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Foyer. Perhaps this side yard was once a blank slate, relegated to storing trash bins. With the bold addition of three distinct components, it's now the grand entry to this property, linking the interior and exterior living spaces.
1. The "doorway" appears in the form of a simple arbor. Two vertical posts are erected on substantial pedestals. The header beams are aligned with the roof, giving the structure the ideal scale. A few trellis-like crossbeams lend interest and invite a vine to climb their heights. Approaching this structure, you know exactly where to go. You can see the ultimate destination — a conversation and sitting area in the garden.
2. The "flooring" is nicely aligned with the opening in the arbor, with the addition of an extra row of square pavers to form a graphic 3-by-6 tile grid. This treatment is both path and patio, inviting the addition of furniture for a variety of purposes.
3. The trio of planters helps soften the home's intense white exterior and engages any pedestrians who stroll by. Three identical bowls, filled with interesting, textural plants and displayed on dramatic concrete cubes, give this space a distinct point of view.
Welcome to my foyer!
Edible garden. Raised beds lend order and structure to a kitchen garden. Depending on the dimensions, they also can be kid and grandparent friendly.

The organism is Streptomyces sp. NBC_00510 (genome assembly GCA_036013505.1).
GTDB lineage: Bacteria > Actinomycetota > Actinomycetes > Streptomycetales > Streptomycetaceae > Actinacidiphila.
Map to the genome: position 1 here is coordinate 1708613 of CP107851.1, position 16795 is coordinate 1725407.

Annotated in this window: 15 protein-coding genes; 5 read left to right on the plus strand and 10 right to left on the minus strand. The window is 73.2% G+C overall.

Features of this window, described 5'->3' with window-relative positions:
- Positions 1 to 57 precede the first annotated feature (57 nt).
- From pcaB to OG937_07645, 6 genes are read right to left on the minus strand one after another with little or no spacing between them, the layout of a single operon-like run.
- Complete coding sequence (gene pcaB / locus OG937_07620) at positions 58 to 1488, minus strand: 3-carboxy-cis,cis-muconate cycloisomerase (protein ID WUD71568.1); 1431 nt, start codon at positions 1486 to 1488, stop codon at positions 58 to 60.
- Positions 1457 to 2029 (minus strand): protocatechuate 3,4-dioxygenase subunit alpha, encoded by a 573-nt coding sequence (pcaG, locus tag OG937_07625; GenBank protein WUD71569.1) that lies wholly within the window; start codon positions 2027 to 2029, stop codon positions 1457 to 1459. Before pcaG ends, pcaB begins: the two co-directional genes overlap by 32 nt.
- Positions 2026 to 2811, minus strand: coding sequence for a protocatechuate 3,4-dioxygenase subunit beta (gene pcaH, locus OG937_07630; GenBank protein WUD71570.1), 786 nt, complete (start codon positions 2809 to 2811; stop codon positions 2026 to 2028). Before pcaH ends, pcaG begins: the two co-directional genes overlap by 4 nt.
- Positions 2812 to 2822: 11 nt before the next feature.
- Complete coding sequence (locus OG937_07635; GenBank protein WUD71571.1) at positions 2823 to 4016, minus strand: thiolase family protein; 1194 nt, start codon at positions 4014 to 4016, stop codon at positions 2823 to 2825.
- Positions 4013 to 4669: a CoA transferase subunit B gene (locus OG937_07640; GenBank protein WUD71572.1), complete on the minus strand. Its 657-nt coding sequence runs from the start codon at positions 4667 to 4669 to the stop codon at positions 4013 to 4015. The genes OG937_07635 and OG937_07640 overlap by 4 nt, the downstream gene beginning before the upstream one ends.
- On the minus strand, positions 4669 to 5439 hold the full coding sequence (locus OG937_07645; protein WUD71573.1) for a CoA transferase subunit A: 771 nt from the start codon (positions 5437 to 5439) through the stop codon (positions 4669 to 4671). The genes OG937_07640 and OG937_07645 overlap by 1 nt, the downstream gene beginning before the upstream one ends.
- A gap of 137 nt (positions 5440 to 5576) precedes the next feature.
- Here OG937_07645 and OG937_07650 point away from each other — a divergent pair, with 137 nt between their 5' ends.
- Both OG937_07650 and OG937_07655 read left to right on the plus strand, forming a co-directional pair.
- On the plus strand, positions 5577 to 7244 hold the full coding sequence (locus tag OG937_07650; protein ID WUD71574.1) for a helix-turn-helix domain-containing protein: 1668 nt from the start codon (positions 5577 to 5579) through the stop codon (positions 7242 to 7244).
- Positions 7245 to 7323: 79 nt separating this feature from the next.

For example, this set of eight raised beds, beautifully constructed from ipe or similar hardwood lumber, has details like mitered corners and smooth hardware, making them suitable for youngsters who want to stand at the edge and harvest carrots or radishes to their hearts' content. And the capped walls are wide enough to double as seating — handy for someone with physical limitations.
Mostly I admire this side kitchen garden for its attractive design, functional spacing (there's room for a wheelbarrow between the raised beds) and the excellent proportions that hold their own with the scale of the home.
See how to make a raised garden bed
Sporty space. What better use for a slim strip of land than a European-inspired boccie ball court? Get those couch potatoes away from the big-screen TV and encourage a little friendly competition with this classic game.
The long, narrow dimensions of this outdoor play court line up perfectly at the side garden's outer edge. Notice the clean lines and fine details — the constructed box that holds the boccie ball court is finished with the same weathered steel used in four very modern weathered-steel planter boxes.
Entertaining area for a crowd. Not much wasted space here — the design harnesses all the available square footage to turn a small paved patio into a party room for 10. The ample proportions of a trestle-style table and chairs are suitable here, especially with a huge condominium wall looming above the patio.
Imagine how many lovely evenings have taken place here. You're enclosed by a densely planted border, which creates a sensory experience of scents and sounds. Candles flicker in the lanterns. Wineglasses clink, and laughter fills the air. Who wants to spend time inside when this is the alternative?
"Carpeted" space. A compact space between the kitchen door and the perimeter wall, this side yard has a playful floor treatment that turns it into something quite special.
The "carpet" of different square and rectangular pavers is laid on a bed of contrasting crushed rock. The random-looking (but probably quite carefully arranged) pattern creates a dynamic energy that moves the eye through this space and makes coming here a treat.
Another reason this design is so successful is the light hand with which it is accessorized: The furnishings and plants are classically simple, with one material (teak) and one color (parrot orange). Nice work!